Phi Beta Cons

Know Before You Go

Although most of today’s students decide to go to college to get a long-term earnings boost and fast-track their careers, they often lack the information necessary to achieve such goals. In an era in which student debt and underemployment are at record highs, parents and students are still blindly making decisions about which colleges to attend and which degrees to pursue.

In today’s Pope Center feature, Stephanie Keaveney discusses transparency efforts taking place in Colorado, Tennessee, Minnesota, Texas, and North Carolina that could help parents and students make smarter decisions. Those states have developed or are developing online tools that provide data on degree earnings potential and college completion rates at community colleges and four-year universities. 

While it’s common knowledge that art majors earn less than, say, engineering majors, there are other degree comparisons that are counter-intuitive. For instance, Keaveney found that in North Carolina, 2008 community college grads with degrees in radiation therapy technology earned, on average, $53,802 after five years, while bachelor’s degree holders in a similar field earned $52,667 after five years.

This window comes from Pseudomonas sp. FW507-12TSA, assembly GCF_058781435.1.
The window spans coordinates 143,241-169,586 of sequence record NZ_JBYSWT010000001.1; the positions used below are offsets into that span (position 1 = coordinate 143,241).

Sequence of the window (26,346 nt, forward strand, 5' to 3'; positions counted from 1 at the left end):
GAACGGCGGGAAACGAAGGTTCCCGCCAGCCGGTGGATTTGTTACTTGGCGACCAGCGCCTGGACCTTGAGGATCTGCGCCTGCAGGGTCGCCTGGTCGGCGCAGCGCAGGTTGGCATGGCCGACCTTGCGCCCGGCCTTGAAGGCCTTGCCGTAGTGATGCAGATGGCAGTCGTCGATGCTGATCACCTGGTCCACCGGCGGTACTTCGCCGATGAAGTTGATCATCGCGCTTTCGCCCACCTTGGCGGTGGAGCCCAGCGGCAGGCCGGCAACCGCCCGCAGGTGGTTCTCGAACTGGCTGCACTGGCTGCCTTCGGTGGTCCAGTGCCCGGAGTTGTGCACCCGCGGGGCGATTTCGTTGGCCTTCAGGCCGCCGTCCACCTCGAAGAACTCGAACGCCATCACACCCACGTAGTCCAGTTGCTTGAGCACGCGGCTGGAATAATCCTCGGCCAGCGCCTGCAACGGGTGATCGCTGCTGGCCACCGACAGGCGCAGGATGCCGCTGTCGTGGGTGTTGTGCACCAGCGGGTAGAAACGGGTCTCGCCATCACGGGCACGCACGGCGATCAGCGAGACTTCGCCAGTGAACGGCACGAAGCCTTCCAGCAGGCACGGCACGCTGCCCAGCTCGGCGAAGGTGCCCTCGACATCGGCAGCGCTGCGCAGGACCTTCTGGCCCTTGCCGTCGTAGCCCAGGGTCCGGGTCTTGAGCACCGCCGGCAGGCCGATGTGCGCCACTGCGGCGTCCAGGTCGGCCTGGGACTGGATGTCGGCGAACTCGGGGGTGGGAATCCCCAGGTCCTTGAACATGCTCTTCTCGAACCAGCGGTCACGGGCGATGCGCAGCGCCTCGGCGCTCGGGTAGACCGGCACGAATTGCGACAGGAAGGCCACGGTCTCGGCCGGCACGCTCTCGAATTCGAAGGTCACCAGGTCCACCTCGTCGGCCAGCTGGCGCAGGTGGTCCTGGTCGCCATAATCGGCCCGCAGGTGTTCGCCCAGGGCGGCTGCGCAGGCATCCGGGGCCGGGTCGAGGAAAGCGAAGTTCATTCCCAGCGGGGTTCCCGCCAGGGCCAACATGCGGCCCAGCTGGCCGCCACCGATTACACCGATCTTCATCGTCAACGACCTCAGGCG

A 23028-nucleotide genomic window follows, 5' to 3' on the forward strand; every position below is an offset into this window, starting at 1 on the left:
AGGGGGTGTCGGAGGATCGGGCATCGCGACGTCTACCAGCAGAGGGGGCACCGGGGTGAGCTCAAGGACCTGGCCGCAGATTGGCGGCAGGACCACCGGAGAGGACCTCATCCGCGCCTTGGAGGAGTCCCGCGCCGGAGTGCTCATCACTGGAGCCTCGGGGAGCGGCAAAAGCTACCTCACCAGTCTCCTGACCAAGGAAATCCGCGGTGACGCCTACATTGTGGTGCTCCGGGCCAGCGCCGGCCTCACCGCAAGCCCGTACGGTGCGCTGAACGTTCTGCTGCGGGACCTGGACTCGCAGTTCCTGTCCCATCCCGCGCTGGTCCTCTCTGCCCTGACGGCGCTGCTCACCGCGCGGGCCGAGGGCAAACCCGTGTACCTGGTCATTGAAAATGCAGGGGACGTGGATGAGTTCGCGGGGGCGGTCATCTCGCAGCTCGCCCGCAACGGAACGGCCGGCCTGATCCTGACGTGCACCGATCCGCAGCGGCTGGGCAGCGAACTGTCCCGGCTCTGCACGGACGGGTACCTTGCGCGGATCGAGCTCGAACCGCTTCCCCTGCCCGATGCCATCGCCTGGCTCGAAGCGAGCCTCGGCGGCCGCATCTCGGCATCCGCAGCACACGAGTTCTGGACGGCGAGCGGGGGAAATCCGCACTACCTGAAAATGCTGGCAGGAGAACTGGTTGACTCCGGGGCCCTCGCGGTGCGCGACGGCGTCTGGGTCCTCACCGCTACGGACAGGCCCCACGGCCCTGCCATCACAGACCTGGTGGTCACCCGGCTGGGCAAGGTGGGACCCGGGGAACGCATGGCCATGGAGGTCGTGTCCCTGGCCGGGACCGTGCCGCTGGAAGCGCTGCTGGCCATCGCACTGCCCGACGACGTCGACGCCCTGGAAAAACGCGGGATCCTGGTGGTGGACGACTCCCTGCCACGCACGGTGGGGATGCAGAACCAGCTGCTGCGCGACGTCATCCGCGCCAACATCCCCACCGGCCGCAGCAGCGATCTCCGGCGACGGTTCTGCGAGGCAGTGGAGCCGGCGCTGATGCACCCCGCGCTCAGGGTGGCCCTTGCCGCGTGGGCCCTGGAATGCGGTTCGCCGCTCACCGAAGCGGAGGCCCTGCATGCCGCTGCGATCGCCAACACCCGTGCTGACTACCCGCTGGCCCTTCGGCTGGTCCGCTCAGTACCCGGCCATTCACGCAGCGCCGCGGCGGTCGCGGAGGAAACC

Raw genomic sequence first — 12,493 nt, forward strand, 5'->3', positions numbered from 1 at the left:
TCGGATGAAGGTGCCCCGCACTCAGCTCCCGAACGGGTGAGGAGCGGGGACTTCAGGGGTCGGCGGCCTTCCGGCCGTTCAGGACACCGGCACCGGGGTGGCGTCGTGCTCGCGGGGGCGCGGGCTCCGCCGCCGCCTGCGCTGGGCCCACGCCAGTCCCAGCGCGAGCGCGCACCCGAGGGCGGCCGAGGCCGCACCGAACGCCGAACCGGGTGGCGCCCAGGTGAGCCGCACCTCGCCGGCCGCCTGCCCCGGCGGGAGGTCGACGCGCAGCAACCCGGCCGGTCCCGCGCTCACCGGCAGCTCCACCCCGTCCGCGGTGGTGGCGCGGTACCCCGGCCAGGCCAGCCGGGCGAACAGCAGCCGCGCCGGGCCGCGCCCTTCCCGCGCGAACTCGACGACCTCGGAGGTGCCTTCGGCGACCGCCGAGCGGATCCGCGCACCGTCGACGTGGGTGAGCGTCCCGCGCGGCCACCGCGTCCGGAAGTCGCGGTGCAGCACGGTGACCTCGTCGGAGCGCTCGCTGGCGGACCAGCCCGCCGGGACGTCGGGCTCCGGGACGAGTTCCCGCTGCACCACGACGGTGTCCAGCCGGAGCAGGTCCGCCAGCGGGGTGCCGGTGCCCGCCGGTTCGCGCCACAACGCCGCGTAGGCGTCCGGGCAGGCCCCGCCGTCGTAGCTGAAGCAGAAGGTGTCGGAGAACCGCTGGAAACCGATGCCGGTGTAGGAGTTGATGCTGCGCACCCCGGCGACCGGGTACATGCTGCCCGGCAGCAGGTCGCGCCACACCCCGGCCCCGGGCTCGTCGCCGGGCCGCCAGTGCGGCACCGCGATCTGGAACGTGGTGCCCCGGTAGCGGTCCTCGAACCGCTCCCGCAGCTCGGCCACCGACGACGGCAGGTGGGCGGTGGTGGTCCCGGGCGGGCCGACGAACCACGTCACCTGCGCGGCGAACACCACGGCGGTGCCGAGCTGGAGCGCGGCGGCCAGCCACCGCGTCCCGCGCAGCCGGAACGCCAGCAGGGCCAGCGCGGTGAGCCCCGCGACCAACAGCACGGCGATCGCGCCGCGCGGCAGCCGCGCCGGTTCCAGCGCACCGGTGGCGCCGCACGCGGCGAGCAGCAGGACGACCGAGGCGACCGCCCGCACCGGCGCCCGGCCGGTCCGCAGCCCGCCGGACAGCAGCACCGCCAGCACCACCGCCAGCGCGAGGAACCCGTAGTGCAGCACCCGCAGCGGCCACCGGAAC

Perhaps if those bachelor’s degree students had had more information, they would have instead pursued the lower-cost community college track. But perhaps not.

“Even with the availability of future outcomes data, there is no guarantee that students will heed the warning. The easy availability of student loans allows students to be more careless with their educational choices, even if it leaves them with a less than promising future,” writes Keaveney.

Read the full article here.

Jesse Saffron — Jesse Saffron is a writer and editor for the John W. Pope Center for Higher Education Policy, a North Carolina-based think tank dedicated to improving higher education in the Tar ...

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